I'm an "involved reader," and an "involved movie watcher" come to that. If you want to watch a movie with someone in peace and quiet--don't go with me; I laugh loudly, jump and cringe, grip the person next to me in scary parts--and cry.
So it wasn't a surprise this morning as I read the final letters home of Private Percy Winthrop (Winnie) McClare, regimental number 488944, 24th Battalion, Canadian InfantryRegiment; to "Mother," "Dad" and his sister Helen; that my eyes began to fill unbidden with tears and a lump rose from somewhere deep in my chest and worked its way up to my throat. I knew--I don't know how-- that this boy of 19 would not be going home to Nova Scotia. His last letter home, dated April 16, 1917; addressed to "My dear Mother," ended with a request for her to not worry, but to "remember me in your prayer. I know you do that and it helps me a lot." He died May 5, 1917.
It was about 3 years since he lied about his age, enlisting at 16, and began initial military training with the Halifax Rifles in Canada. Through his letters home, in the book I mentioned in yesterday's post, A War in Words, I followed his journey, from Mac Nabs Is, Halifax, Nova Scotia, to England and then France, seeing the world of the early 20th century through the eyes of a young man before whom the wide world of adventure was opening up.
He wrote his dad of the beauty of the English countryside--every inch seeming to be hedged and cultivated to a Canadian eye used to vast open spaces. He wrote to his sister Helen that he felt ashamed of his lack of education and was determined to go to school again if he ever got back to Canada. To his younger brother, Herbert; 15; who was anxious to follow in his footsteps and cross the sea to war, he wrote at his mother's urging, discouraging him.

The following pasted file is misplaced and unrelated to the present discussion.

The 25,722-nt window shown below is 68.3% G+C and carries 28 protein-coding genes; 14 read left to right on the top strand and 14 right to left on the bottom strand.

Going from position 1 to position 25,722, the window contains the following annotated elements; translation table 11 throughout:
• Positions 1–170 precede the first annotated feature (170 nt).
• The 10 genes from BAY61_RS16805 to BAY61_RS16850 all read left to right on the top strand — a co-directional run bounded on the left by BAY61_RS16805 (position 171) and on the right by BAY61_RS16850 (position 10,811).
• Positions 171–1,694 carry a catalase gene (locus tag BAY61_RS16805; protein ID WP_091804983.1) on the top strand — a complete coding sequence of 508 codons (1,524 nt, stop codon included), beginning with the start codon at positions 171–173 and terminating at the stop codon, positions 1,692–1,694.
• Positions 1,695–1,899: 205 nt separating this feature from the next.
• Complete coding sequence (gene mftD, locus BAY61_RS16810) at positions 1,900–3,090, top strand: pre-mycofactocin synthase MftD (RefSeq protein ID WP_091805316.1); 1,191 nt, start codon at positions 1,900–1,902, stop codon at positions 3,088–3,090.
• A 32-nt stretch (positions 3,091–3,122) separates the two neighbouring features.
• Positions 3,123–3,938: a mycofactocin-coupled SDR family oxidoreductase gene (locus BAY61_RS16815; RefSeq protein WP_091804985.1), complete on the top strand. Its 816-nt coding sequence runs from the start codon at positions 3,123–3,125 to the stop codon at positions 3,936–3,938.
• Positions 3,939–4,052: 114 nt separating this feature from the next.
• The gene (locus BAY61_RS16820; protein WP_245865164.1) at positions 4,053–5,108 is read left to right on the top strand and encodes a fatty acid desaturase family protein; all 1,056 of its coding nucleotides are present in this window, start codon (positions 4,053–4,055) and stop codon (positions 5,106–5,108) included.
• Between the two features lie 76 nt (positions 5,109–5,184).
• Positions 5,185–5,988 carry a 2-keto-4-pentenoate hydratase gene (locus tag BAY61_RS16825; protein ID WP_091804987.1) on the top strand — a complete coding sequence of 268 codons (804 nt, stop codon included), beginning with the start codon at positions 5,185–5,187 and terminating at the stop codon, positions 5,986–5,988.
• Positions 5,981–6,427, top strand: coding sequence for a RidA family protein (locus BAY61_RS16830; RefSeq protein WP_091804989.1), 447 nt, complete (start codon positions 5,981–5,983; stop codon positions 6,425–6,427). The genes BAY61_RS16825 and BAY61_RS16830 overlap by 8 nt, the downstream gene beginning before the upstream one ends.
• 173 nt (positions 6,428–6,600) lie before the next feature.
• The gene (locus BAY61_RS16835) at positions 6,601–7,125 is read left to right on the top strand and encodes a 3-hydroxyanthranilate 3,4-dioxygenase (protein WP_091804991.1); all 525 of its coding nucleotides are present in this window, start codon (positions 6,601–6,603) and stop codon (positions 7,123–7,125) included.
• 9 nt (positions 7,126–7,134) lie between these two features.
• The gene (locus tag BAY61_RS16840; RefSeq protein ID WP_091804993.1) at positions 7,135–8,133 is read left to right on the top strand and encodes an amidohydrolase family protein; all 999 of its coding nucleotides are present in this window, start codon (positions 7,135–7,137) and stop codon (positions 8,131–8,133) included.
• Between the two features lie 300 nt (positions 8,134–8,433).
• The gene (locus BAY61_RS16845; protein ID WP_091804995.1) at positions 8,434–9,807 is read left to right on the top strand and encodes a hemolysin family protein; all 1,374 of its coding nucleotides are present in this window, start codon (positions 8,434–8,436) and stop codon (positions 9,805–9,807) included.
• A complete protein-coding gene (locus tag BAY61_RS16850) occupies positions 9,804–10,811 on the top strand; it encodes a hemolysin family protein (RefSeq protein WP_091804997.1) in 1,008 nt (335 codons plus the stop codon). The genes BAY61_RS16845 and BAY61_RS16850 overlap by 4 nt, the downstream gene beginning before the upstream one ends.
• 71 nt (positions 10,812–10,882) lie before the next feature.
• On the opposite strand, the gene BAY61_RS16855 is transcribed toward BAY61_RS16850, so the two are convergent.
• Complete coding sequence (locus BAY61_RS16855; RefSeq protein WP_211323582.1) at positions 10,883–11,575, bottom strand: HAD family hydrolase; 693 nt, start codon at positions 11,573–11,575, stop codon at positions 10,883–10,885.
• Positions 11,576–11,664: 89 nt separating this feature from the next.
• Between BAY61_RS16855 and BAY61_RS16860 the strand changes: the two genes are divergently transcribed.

Through Winnie's letters, I got to know him and his family "back home," so that when my premonition of his death was confirmed, I had to put the book down. I couldn't carry on reading--go on to the next journal or set of letters. I needed to put space between my heart and his life.
So I'm honouring his memory here; this young man who was one of 31 soldiers killed and wounded on May 17th a few miles east of Vimy Ridge.Winnie has no known grave.
He had taken part in the great advance and capture of Vimy Ridge and written to his mother about it on April 16th that, "It was some battle and will be one of the biggest things in Canadian history."
He was right about the battle of Vimy Ridge going down in history. The Canadians could be proud of accomplishing what the British and French had tried unsuccessfully to do for two years, although they were supported by the British in taking the ridge. Had this high ground remained in German hands, it would have ensured failure on the battle front generally and cost many more lives.